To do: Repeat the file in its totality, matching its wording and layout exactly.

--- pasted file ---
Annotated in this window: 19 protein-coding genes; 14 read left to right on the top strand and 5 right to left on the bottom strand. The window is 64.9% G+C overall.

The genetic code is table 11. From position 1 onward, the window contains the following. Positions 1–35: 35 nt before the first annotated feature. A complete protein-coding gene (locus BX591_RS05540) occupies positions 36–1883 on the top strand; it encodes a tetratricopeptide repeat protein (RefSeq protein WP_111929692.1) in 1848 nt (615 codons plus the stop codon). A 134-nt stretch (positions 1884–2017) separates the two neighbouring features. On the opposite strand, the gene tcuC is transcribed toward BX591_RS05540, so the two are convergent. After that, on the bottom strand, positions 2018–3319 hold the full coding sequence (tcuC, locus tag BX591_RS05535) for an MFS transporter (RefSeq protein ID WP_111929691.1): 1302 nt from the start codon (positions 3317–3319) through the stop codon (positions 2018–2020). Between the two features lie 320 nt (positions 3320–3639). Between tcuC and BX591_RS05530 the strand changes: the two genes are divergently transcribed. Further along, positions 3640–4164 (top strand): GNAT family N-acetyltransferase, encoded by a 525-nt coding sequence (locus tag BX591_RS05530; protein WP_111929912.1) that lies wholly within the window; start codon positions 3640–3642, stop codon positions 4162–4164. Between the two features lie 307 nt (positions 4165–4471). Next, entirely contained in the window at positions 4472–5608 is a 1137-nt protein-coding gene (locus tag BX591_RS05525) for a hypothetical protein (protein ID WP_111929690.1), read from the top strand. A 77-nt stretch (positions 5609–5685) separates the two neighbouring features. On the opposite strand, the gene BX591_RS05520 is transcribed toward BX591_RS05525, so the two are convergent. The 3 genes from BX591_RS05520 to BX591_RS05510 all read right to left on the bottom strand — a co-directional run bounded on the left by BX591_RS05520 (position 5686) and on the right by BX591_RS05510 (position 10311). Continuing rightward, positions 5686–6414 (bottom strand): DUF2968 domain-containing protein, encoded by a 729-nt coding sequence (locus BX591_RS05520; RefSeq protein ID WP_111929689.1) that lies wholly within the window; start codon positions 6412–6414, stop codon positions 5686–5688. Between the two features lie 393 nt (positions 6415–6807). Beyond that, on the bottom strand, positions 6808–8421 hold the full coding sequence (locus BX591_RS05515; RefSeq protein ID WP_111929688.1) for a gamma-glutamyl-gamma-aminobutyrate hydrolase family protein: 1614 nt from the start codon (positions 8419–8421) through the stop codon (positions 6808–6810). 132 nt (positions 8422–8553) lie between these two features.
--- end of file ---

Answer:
Annotated in this window: 19 protein-coding genes; 14 read left to right on the top strand and 5 right to left on the bottom strand. The window is 64.9% G+C overall.

The genetic code is table 11. From position 1 onward, the window contains the following. Positions 1–35: 35 nt before the first annotated feature. A complete protein-coding gene (locus BX591_RS05540) occupies positions 36–1883 on the top strand; it encodes a tetratricopeptide repeat protein (RefSeq protein WP_111929692.1) in 1848 nt (615 codons plus the stop codon). A 134-nt stretch (positions 1884–2017) separates the two neighbouring features. On the opposite strand, the gene tcuC is transcribed toward BX591_RS05540, so the two are convergent. After that, on the bottom strand, positions 2018–3319 hold the full coding sequence (tcuC, locus tag BX591_RS05535) for an MFS transporter (RefSeq protein ID WP_111929691.1): 1302 nt from the start codon (positions 3317–3319) through the stop codon (positions 2018–2020). Between the two features lie 320 nt (positions 3320–3639). Between tcuC and BX591_RS05530 the strand changes: the two genes are divergently transcribed. Further along, positions 3640–4164 (top strand): GNAT family N-acetyltransferase, encoded by a 525-nt coding sequence (locus tag BX591_RS05530; protein WP_111929912.1) that lies wholly within the window; start codon positions 3640–3642, stop codon positions 4162–4164. Between the two features lie 307 nt (positions 4165–4471). Next, entirely contained in the window at positions 4472–5608 is a 1137-nt protein-coding gene (locus tag BX591_RS05525) for a hypothetical protein (protein ID WP_111929690.1), read from the top strand. A 77-nt stretch (positions 5609–5685) separates the two neighbouring features. On the opposite strand, the gene BX591_RS05520 is transcribed toward BX591_RS05525, so the two are convergent. The 3 genes from BX591_RS05520 to BX591_RS05510 all read right to left on the bottom strand — a co-directional run bounded on the left by BX591_RS05520 (position 5686) and on the right by BX591_RS05510 (position 10311). Continuing rightward, positions 5686–6414 (bottom strand): DUF2968 domain-containing protein, encoded by a 729-nt coding sequence (locus BX591_RS05520; RefSeq protein ID WP_111929689.1) that lies wholly within the window; start codon positions 6412–6414, stop codon positions 5686–5688. Between the two features lie 393 nt (positions 6415–6807). Beyond that, on the bottom strand, positions 6808–8421 hold the full coding sequence (locus BX591_RS05515; RefSeq protein ID WP_111929688.1) for a gamma-glutamyl-gamma-aminobutyrate hydrolase family protein: 1614 nt from the start codon (positions 8419–8421) through the stop codon (positions 6808–6810). 132 nt (positions 8422–8553) lie between these two features.